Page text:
Davis suggests avoiding signage on cantilever slide gate panels. “At least keep it to a minimum,” he says. Wind will catch the signage, and with no track on the ground, the leading edge of cantilever gates can miss the catch at the receiving end and damage the gate edges. Damaged gate edges are a compliance issue with UL 325.
According to Buchanan, standards such as UL 325 and ASTM F 2200 were not developed as guidelines on how to properly construct gates so as to enhance the life of an operator. However, he says that being aware of the standards can help dealers avoid issues of liability.
According to Davis, standards predominantly pertain to sliding gates. They also only apply to new construction; there is nothing on retroaction, says Buchanan.
But, Buchanan warns, if someone wants to automate a 10-year-old manually operated gate (which was installed before any of the new standards were put in place), then it does need to be upgraded.
Site owners are the likely party to pay for upgrades to the gates. But anyone involved in automating the gate can be held liable if it has not been brought up to current code.
Code Issues: Spaces in Openings
“Sometimes it is not too expensive to bring a gate up to code,” Davis says. “The space issue is usually pretty cheap to fix. You can always just put a mesh backing on the gate panel.”
Basic compliance is having no openings larger than a 4" sphere. That means you can’t pass your fist through the gate anywhere below your waist. This restricts picket spacing.
“The chain-link diamond set the standard for the space allowed, and so standard chain-link fence typically meets this requirement,” Davis says. “But still, you should look for spaces between the gate and the post.”
Code Issues: Covers on Rollers
Another inexpensive upgrade is putting covers on rollers if they are not already there. This pertains to all exposed rollers (top and bottom).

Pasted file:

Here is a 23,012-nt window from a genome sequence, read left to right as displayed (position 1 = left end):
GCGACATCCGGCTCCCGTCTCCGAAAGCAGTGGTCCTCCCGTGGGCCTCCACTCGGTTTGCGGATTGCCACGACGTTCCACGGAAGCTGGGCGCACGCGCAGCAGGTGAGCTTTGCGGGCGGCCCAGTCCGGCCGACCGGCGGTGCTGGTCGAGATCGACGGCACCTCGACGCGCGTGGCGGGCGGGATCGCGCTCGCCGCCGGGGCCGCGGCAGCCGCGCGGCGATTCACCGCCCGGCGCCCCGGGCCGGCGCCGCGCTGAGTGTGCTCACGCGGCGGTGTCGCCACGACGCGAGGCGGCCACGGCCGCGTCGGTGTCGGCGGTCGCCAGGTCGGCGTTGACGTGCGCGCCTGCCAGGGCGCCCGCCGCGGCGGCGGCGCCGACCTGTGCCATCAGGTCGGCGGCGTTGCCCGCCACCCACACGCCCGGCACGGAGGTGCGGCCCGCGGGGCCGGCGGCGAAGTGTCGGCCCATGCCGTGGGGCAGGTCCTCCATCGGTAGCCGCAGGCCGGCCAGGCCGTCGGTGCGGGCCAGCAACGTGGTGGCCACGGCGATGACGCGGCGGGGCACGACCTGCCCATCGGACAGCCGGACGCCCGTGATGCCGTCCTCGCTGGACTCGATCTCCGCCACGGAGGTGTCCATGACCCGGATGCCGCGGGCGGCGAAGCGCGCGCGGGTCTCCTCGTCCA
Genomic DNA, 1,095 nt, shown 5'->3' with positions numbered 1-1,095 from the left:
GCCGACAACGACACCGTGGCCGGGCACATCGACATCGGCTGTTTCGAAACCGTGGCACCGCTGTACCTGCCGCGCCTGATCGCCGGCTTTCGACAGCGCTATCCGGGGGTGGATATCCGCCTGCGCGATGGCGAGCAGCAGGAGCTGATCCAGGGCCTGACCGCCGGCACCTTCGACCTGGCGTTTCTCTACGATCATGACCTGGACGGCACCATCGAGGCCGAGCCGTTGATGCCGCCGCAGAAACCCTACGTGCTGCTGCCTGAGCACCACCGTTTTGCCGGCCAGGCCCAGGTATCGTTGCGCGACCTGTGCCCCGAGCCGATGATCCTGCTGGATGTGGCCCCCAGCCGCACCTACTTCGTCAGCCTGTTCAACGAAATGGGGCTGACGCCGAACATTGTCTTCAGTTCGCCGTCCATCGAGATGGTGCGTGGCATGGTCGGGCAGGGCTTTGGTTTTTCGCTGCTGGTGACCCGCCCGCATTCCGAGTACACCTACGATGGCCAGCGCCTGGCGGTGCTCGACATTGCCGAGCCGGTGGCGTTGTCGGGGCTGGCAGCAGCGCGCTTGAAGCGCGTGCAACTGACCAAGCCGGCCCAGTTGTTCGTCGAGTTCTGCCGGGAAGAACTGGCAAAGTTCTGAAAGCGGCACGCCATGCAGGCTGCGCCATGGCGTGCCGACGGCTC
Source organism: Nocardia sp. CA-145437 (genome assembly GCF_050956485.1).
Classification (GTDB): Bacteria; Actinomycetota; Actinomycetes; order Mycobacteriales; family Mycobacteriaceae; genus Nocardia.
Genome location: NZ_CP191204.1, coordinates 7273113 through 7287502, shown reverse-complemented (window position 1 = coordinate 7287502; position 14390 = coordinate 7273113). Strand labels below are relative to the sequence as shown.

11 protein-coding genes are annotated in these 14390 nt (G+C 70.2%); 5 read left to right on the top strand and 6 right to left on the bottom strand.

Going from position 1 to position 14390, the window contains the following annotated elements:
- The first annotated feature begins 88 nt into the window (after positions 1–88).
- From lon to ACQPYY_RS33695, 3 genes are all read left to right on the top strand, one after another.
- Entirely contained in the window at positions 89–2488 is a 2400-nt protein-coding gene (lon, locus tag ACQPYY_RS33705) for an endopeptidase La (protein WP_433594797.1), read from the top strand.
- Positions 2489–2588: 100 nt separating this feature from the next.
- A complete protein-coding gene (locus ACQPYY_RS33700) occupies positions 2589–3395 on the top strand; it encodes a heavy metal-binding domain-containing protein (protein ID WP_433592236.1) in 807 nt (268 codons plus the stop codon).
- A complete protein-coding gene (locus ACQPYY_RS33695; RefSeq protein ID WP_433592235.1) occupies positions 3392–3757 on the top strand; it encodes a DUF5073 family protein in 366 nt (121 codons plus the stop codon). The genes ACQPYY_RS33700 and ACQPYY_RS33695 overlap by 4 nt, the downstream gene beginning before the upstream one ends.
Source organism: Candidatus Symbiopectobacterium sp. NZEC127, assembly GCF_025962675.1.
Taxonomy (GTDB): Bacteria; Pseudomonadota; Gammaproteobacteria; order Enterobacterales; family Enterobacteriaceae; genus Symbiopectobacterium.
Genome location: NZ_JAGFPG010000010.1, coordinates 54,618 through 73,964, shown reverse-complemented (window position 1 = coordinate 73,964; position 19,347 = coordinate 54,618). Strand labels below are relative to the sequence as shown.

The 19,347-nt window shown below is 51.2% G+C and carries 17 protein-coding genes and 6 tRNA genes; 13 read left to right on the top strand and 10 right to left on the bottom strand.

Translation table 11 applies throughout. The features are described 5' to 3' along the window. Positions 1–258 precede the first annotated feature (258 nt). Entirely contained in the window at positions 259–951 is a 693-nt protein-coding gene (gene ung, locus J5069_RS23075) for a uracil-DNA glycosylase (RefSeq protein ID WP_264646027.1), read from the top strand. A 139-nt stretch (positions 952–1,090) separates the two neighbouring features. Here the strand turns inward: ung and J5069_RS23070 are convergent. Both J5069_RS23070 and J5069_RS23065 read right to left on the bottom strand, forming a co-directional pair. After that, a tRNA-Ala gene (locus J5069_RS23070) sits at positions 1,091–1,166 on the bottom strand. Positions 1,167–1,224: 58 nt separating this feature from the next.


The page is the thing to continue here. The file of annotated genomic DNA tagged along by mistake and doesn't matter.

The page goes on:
Code Issues: Gates on Slopes
Watch out for gates that want to “run away.” This can happen if a gate was built on a slope. Gates built on a slope are not compliant with UL 325. However, says Buck Buchanan, there is no grade tolerance stated in the standard.
He also mentions that although you can’t run a gate up or down a slope, you can run a gate perpendicular to it.
Often, a slope or crowning exists for water runoff, Davis explains. If this is the case, even on this slight slope, the concrete needs reworking.
“Overhead guys should also at least know what type of gate class they are dealing with and what accessories are necessary to operate it,” Davis says.
Under UL 325 there are four classifications of security gates distinguished by their security level and the required accessory devices. For example, photo eyes or sensing edges are necessary for Class III gates. (For more details on UL 325 and gate classification, check the chart on DASMA’s Technical Data Sheet 353 at www.dasma.com.)
These suggestions just scratch the surface of how gate design affects the operation of automated slide gates. But, as Davis says, “If the gates you are to service don’t meet these basic standards, then don’t automate them until they do.”
Rachel Bailey is a former editor of Fabricator, the magazine of the National Ornamental & Miscellaneous Metals Association (NOMMA).